Soul Junk

Soul Junk

Soul Junk


Quiver Society

The ambition of Glen Galloway and the music of Soul Junk is something that always sends me reeling. Starting out in Trumans Water and then operating far under the radar for the last fourteen years, Soul Junk has been onto something and 1959 is yet another progression of Galloway’s creative vision to duplicate the sublimely psychedelic sounds that ruminate in his head on a daily basis. This time around Galloway offers up a mix of vintage Soul Junk tunes (and some new routes) fused with his overdubbed layered reading and singing of the Psalms. (Yep, the Psalms.)

Even though the album bears the subtitle Psalms 1-23, 1959 and any Soul Junk album is by no means whatsoever your average church music and I wouldn’t even call it Christian music as most of us know it, for both the secular and church music camps have never been quite sure of where to exactly place Soul Junk in their collective jukebox. And for the sake of context and describing this record, I thought of how the Bible has been interpreted through the centuries and during the last fifty years since the birth of rock and roll. The monks had their chanting, there’s the soul and gospel music of the south and of course there’s country music and bluegrass that both have inherent religious inspirations and the power to bring you to your knees. I could go on in that vein but the bottom line is that after my first of several trips through 1959 I will certainly never read or look at Bible, especially the Psalms, in the same way ever again.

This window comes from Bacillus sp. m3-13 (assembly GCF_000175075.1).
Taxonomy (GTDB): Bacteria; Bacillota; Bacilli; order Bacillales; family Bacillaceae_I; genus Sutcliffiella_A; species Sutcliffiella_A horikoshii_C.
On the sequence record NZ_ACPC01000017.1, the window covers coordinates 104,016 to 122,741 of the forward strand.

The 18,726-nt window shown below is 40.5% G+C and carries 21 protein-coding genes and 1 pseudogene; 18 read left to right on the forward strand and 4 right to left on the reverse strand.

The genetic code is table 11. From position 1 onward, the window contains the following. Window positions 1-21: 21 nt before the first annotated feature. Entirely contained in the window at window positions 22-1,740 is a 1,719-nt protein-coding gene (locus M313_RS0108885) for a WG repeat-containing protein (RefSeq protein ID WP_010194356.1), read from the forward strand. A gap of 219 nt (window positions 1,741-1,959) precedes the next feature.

As crazy as it sounds, with 1959 Galloway has begun to release a series of albums during which he plans to explore the verbatim reading of the Bible and take that recording and funnel it through the psychedelic nozzle that has produced previous mind-altering and genre-blending records 1956, 1957 and 1958, all of which include chunks and shards of hip hop, rock, noise rock, techno, and spastic free-verse rhymes that have turned many a churchgoer on his ear or made them completely cover it in utter confusion and disdain.

In 23 brief tracks (and a few longer ones) this album packs so many emotions — joy, rage, worship, bliss, uncertainty, fear, to name a few — and loads of sonic textures and somehow makes it accessible without alienating either crowd regardless of personal creed. If you’re thinking of clicking away because of the fact that we’re talking about Bible-based music then you’ll be missing out on some of extremely inventive tunes and might as well toss a good portion of your own music collection in the trash.

Like Soul Junk, 1959 has many stylistic faces and I’ll wager a large sum of cash that you won’t find the beats and melodies on here flowing from most church worship services any time soon as the Galloway’s melodic interpretation of the Good Book turns an excellent fuzzy nod to Phil Spector’s Wall of Sound with a 21st century tweaking. To get more in depth explanations about the background of Soul Junk and 1959 and how he also creates music for commercials check out the interview with Glen Galloway.

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